Back in December, at the Guyana Chamber of Commerce and Industry’s (GCCI) Annual Gala, it was my privilege to last share the stage with Minister Trotman. He announced at that event the great advances several industries – gold, diamonds, bauxite – had made in 2016 and committed to put before the government in early 2017 the initial building blocks for a modern oil and gas regime to prepare Guyana for the transformational change that is to come.
Though I didn’t have the chance to publicly say so that evening, I would like to recognize here the great achievement of the Granger administration to collaborate with Guyanese and international operators and investors alike to create the climate for these advances, while also promoting the principles of the Extractive Industries Transparency Initiative (EITI). The two are not mutually exclusive. My government, moreover, congratulates the honorable minister in following through on his commitment to put forward draft legislation soonest on oil and gas, and in a manner that includes all stakeholders.
The view from the United States on this exciting and new industry for Guyana remains exactly the same as back in December.
The private sector, along with Guyana’s government and civil society, will play an integral role and share responsibility for shaping the future of the country. As Guyana continues to develop new industries and the regulatory structure and processes that will govern them, your role as citizens, as well as business leaders, will only grow in scope and importance.
Guyana is at the cusp of a transformation. Recent estimates confirm that offshore oil deposits may be as large as 1.6 billion recoverable barrels of oil, with additional resources yet to be quantified. Estimates continue to change, each time growing larger, and as these numbers grow so too the expectations of the Guyanese people.
I think we all can agree that legislation and regulations that protect Guyana’s interests and promote transparent resource management at all levels are key components to success. The list of important legislation for the industry is vast and spans across the spectrum, from a Petroleum Act to regulations for a sovereign wealth fund; licenses and fees for the new industry and; occupational, health, and safety standards.
Not just the government, but the people of Guyana have an incredible opportunity to define the country’s future. That future starts with a carefully calculated strategic plan of action – formed from the collaboration of all stakeholders – that targets job creation, investment, and long-term revenue management.
Overall, Guyana’s economy has been doing well, and it is projected to continue on this path. The confirmed petroleum reserves guarantee Guyana the revenue to allow it to develop industries and infrastructure, and to create a broad-based economy, with true value added, which means jobs and prosperity, if done right. It also means that Guyana will have the money to fund activities that will allow it to be even greener than it already is.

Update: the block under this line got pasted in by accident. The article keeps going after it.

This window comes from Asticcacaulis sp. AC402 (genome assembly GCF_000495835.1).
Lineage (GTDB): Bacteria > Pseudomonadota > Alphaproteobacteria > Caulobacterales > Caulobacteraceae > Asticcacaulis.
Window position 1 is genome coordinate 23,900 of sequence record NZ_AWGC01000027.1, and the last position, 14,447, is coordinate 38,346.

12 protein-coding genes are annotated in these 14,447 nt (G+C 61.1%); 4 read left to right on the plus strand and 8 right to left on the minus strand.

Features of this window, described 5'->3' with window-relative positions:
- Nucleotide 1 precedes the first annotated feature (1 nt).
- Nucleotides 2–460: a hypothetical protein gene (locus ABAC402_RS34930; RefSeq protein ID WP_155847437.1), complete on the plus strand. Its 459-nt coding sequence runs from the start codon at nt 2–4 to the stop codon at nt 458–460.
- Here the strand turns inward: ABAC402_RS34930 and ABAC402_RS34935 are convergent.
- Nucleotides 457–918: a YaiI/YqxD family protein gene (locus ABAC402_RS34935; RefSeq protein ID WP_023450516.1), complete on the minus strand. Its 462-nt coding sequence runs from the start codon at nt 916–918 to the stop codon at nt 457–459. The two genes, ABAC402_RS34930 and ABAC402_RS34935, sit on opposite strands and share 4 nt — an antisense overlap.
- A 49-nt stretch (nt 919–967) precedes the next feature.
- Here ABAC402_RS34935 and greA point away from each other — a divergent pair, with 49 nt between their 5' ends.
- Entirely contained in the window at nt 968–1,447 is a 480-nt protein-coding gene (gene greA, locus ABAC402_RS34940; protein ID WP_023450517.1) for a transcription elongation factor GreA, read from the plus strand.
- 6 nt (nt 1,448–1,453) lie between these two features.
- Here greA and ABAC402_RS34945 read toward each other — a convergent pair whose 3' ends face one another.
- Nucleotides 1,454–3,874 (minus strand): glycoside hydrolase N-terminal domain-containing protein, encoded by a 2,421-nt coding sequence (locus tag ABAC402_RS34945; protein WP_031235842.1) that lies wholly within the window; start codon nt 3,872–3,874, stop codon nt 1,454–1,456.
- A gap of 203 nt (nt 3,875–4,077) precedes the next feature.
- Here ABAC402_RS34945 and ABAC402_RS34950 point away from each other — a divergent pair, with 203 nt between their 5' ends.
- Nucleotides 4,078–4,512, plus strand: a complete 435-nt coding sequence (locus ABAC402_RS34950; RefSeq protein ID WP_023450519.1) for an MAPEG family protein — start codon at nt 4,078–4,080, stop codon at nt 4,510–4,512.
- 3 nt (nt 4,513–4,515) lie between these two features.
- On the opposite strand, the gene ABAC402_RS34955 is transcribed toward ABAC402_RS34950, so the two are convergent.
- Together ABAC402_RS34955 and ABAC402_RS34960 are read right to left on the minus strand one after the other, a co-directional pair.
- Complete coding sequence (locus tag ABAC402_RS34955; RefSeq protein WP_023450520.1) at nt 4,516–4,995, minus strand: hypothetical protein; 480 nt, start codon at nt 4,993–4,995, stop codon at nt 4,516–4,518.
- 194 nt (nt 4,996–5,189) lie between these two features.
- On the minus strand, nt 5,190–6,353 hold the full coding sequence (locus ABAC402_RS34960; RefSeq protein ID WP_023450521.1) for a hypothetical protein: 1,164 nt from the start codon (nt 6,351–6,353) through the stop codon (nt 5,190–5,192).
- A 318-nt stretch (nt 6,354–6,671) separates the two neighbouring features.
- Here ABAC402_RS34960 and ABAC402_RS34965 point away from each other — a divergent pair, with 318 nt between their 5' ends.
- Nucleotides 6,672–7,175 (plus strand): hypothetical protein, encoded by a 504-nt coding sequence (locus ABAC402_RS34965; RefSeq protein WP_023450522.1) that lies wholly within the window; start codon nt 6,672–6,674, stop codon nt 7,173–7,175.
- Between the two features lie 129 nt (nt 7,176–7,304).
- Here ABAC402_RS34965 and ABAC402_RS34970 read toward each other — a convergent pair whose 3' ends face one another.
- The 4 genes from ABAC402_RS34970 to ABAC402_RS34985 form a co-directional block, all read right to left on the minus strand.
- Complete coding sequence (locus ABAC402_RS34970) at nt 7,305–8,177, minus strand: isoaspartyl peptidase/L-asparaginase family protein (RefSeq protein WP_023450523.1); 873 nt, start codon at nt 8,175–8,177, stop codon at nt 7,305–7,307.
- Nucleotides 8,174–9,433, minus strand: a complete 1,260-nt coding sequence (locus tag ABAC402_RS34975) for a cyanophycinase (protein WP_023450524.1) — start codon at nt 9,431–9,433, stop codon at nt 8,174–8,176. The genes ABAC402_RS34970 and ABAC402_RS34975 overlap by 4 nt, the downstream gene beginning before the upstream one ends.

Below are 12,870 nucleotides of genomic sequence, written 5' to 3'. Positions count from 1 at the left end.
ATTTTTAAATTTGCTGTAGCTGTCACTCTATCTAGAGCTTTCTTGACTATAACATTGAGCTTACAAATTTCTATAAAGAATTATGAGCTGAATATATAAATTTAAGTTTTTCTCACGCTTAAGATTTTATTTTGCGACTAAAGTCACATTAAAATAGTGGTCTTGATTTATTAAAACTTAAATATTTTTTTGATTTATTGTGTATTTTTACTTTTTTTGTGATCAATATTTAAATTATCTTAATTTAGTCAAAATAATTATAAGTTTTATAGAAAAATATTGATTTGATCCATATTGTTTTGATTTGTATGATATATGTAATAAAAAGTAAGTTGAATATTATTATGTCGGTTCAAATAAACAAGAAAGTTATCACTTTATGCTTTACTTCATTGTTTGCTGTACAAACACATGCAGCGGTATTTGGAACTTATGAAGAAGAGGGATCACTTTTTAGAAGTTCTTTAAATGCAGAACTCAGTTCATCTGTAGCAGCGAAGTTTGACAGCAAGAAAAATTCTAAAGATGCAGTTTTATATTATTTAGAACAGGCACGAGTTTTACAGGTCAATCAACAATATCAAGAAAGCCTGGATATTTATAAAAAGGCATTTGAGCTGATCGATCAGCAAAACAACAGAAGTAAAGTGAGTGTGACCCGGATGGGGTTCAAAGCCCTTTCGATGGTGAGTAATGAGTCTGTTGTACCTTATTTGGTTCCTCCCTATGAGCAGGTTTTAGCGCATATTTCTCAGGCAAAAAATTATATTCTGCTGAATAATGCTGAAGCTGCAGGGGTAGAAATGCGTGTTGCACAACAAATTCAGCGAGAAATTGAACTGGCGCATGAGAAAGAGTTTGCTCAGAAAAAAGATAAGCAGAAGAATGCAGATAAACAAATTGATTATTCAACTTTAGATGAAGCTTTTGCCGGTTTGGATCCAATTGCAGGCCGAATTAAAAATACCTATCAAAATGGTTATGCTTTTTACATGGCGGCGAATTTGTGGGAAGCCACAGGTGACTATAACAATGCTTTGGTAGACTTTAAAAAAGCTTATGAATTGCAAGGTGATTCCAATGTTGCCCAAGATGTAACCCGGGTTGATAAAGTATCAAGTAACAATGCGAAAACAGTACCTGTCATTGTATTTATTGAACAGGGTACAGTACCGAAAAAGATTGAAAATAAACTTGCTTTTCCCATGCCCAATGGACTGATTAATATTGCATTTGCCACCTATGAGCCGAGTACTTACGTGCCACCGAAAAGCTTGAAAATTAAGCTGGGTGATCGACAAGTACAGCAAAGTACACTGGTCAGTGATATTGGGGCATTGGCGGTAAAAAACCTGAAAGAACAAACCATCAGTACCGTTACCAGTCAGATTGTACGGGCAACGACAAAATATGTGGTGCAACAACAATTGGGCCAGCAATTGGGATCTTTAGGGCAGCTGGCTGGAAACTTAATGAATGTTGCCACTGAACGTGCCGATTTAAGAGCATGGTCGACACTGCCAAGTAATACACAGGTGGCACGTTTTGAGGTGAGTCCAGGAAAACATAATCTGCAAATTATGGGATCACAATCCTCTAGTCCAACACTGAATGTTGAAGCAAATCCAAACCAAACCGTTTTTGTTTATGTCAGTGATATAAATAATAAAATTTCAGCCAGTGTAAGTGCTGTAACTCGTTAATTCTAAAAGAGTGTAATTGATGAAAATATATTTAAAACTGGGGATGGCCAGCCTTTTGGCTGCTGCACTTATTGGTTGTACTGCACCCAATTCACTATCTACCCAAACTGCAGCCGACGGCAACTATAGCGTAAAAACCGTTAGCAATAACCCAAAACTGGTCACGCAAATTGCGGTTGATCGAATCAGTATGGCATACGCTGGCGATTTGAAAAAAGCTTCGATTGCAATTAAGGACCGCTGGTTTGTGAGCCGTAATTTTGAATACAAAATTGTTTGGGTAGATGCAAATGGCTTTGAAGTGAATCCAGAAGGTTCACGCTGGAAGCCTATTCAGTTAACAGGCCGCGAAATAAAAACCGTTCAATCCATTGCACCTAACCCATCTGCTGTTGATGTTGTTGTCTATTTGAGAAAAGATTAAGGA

It will be critical to think strategically now about how best to invest those revenues in ways that develop (1) diverse industries; (2) physical infrastructure and citizen security; (3) renewable and energy independence; and, (4) quality education and health services. These are among the areas that will create significant job numbers, not local content in the off-shore operation.
To put it bluntly, revenues can be fleeting, whether coming in or going out. That is why the establishment of a comprehensive sovereign wealth fund is the cornerstone of, or if you will crown jewel in, any new oil and gas regime. A sovereign wealth fund will provide Guyana with the opportunity to invest in its long-term future. Prudent management of incoming revenues will ensure that outgoing investments by the government in its people do not simply last for as long as oil is pumped out of the ground, but beyond that, through the creation of diverse new industries and projects. Such a sovereign wealth fund should be (1) transparent, (2) independent, (3) inviolable, and (4) non-partisan.
Certainly, Guyana is not and will not be alone in the road ahead. The United States, along with other partners, has and will continue to provide counsel and assistance in support of Guyana’s efforts to build industries – not just petroleum – that are transparent, responsive, and accountable to all. Similarly, the participants of this conference, both domestic and international, are here because they recognize Guyana’s incredible potential and want to be a part of Guyana’s future. We commend and support your decision to invest your talents and voices in Guyana, and hope that you will invite more to do the same. It will fall to all of you to continue to advance a vision and implement a plan. There is no amount of assistance that anyone can provide Guyana that can rival domestic political will, an informed private sector, and collaborative citizens.
In closing, we encourage you to continue participating in Guyana’s present and to keep building a better future.